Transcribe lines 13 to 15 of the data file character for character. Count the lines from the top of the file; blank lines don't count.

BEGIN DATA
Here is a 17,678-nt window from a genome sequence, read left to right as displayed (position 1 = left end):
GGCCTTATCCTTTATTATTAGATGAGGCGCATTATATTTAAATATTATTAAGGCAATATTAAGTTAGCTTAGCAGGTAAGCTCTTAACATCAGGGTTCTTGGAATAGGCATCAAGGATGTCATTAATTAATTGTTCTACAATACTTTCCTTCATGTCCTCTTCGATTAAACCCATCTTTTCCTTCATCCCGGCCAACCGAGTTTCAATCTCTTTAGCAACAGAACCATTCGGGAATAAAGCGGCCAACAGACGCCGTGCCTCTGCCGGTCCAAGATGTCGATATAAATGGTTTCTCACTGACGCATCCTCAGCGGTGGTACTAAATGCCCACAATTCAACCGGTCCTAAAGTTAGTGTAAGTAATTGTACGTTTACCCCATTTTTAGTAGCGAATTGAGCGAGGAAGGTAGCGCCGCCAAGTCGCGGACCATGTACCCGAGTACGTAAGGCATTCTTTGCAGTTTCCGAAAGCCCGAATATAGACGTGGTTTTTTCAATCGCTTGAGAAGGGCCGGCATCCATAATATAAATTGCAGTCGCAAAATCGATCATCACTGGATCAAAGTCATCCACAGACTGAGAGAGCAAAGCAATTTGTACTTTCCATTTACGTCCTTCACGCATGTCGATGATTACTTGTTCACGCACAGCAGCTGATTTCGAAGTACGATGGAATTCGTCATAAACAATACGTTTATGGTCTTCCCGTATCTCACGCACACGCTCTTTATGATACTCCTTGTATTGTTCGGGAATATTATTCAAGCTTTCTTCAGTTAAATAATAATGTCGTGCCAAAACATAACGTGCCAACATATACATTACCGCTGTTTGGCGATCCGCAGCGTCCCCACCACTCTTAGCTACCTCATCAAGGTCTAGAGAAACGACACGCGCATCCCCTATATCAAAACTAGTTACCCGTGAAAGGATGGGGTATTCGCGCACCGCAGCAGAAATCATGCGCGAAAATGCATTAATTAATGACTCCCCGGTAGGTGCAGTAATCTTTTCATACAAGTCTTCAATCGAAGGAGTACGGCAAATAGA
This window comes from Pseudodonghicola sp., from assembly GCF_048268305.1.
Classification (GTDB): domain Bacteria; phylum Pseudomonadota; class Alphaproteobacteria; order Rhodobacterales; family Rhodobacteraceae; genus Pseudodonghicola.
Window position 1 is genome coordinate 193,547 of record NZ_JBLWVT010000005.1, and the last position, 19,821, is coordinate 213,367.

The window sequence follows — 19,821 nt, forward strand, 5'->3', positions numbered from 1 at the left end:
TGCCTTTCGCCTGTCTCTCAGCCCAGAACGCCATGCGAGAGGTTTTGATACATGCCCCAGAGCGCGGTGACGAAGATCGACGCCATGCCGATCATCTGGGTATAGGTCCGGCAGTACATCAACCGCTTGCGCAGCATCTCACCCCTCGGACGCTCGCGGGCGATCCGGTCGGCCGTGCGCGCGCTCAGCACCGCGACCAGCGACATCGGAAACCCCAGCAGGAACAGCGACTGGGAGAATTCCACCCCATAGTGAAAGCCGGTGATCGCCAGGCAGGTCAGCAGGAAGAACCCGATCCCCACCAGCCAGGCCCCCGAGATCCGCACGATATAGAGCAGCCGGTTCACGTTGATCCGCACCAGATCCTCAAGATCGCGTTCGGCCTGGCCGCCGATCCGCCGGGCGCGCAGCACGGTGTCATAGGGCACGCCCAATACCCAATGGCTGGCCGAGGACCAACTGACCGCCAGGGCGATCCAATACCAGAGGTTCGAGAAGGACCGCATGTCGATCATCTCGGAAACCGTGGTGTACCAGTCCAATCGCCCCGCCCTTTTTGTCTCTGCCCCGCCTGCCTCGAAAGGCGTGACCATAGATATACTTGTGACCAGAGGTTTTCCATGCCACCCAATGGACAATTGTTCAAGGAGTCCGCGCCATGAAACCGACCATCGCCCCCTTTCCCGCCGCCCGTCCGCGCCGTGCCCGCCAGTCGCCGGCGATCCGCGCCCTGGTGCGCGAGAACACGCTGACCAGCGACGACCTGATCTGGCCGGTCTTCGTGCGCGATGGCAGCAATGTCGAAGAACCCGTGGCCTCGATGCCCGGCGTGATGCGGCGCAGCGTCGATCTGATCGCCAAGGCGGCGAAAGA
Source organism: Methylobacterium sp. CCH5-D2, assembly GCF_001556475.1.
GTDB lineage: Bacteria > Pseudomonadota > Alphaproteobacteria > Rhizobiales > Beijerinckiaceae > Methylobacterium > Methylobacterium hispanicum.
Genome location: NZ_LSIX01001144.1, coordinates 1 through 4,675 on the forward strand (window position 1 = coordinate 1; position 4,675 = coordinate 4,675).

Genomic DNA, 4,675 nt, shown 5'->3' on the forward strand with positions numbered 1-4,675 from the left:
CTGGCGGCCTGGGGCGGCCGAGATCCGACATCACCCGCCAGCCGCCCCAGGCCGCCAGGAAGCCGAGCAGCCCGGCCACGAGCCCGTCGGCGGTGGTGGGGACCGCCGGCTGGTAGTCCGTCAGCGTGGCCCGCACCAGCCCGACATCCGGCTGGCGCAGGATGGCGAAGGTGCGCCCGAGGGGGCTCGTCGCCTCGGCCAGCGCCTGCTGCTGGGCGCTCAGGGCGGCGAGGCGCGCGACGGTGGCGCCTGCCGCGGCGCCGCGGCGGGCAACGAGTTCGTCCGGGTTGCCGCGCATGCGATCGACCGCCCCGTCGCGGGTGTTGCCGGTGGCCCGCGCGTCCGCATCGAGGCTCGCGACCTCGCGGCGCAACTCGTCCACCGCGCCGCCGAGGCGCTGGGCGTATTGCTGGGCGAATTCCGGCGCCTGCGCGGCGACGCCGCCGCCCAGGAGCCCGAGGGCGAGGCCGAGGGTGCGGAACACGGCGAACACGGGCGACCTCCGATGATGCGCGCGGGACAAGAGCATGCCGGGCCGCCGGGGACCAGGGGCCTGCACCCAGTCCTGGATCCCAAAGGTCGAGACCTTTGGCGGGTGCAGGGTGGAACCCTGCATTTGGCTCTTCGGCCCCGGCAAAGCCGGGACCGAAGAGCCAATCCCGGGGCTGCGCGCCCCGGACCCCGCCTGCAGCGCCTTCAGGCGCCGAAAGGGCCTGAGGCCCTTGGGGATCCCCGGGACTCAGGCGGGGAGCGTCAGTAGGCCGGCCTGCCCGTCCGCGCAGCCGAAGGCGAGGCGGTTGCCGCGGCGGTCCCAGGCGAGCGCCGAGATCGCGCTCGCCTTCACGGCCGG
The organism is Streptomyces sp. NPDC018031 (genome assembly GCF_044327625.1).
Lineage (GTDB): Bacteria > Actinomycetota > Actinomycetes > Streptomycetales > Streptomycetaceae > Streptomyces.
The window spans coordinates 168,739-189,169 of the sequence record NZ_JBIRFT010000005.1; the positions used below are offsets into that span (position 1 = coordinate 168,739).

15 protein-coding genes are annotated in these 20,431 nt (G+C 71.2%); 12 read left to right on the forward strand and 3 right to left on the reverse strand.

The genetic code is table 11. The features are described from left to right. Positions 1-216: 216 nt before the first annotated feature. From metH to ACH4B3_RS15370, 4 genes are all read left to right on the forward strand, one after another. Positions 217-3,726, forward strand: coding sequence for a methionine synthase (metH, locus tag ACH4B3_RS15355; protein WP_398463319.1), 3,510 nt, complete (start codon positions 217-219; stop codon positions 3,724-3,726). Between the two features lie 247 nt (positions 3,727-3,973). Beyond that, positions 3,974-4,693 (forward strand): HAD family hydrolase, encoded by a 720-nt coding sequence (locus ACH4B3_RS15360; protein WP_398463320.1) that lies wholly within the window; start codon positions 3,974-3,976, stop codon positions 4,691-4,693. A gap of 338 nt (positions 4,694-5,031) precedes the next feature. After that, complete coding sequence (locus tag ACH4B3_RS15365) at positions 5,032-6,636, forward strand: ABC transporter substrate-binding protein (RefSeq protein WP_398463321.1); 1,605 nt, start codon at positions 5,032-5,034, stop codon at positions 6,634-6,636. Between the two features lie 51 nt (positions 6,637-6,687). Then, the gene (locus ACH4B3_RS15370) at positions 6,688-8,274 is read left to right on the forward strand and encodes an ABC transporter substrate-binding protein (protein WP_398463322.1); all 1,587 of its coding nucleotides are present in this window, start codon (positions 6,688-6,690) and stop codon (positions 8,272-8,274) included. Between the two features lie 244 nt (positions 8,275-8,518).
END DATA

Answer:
The organism is Streptomyces sp. NPDC018031 (genome assembly GCF_044327625.1).
Lineage (GTDB): Bacteria > Actinomycetota > Actinomycetes > Streptomycetales > Streptomycetaceae > Streptomyces.
The window spans coordinates 168,739-189,169 of the sequence record NZ_JBIRFT010000005.1; the positions used below are offsets into that span (position 1 = coordinate 168,739).